Back as the starting centerfielder for Boston this season, JBJ has been a revelation. The American League Player of the Month for May, Bradley had a 29-game hit streak this season during which he put up a line of .415/.488/.783 with 20 extra-base hits and 14 walks. For the season, Bradley has an OPS just under 1.000.
While there will always be critics – Barnes had to move to a relief role, Swihart was shifted to the outfield, Owens hasn’t established himself in Boston, and JBJ took multiple seasons in Boston to become a major league presence – Boston executed a perfect first round of the draft. Having four players all make it to the major leagues in the first five seasons is an impressive achievement, especially when two were from the high school ranks. However, the Red Sox had 49 other rounds to draft, and their biggest success story is yet to come.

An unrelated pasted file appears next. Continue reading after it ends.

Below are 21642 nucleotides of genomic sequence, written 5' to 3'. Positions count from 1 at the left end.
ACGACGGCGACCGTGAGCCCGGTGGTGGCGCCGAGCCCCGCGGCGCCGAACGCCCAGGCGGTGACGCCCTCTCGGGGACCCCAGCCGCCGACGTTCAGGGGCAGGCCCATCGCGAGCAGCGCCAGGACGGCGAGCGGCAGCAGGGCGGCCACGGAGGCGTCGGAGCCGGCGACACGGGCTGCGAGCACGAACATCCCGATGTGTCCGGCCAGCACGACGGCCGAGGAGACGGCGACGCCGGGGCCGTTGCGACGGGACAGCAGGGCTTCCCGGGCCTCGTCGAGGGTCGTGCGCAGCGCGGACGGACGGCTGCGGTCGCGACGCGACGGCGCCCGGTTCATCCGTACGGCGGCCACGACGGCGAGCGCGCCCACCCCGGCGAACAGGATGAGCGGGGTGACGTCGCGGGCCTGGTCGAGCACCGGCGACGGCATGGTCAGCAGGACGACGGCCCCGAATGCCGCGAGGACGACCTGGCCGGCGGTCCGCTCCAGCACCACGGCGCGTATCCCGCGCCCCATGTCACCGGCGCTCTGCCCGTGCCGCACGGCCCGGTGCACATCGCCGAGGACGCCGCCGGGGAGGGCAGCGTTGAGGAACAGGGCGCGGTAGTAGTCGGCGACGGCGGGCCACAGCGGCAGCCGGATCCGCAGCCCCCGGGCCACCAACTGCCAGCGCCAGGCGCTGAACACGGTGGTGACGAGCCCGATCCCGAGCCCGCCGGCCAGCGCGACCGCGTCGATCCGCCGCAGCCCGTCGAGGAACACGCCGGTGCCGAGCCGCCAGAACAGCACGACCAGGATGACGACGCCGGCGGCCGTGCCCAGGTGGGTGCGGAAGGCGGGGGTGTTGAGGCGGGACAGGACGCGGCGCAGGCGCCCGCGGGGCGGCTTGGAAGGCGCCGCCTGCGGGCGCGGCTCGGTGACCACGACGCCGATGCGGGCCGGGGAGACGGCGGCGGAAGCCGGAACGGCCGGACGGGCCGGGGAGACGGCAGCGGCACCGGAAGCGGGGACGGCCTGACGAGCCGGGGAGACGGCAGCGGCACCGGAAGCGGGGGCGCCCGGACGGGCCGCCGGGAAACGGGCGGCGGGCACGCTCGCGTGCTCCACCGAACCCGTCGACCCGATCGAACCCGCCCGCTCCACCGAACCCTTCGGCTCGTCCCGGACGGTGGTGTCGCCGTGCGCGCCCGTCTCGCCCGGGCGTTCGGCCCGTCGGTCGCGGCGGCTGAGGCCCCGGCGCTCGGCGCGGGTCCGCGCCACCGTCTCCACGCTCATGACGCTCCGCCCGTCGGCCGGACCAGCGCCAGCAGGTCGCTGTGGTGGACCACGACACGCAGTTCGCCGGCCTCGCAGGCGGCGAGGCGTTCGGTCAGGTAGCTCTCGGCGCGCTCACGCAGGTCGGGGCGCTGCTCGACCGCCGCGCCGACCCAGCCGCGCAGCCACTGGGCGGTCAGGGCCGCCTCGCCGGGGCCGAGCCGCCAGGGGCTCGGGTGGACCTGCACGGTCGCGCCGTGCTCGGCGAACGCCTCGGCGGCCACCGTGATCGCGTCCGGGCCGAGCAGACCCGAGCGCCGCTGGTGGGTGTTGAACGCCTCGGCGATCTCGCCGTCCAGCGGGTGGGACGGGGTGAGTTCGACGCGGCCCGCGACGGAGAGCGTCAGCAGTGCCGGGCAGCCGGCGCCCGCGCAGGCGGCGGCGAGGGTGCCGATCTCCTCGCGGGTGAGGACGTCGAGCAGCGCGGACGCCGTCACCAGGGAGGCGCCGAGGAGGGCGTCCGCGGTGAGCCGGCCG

In part two of our 2011 draft review, we look at two more Boston Red Sox starters and some players who are still progressing towards Boston.
Brandon Magee is our minor league expert; he has written about minor league travel, ranking prospects, a first round draft pick, and the MLB First-Year Player Draft.
Follow Brandon on Twitter @cuzittt.
[Editor’s note: Thanks to @PatVallier for pointing out a typo in the introduction.]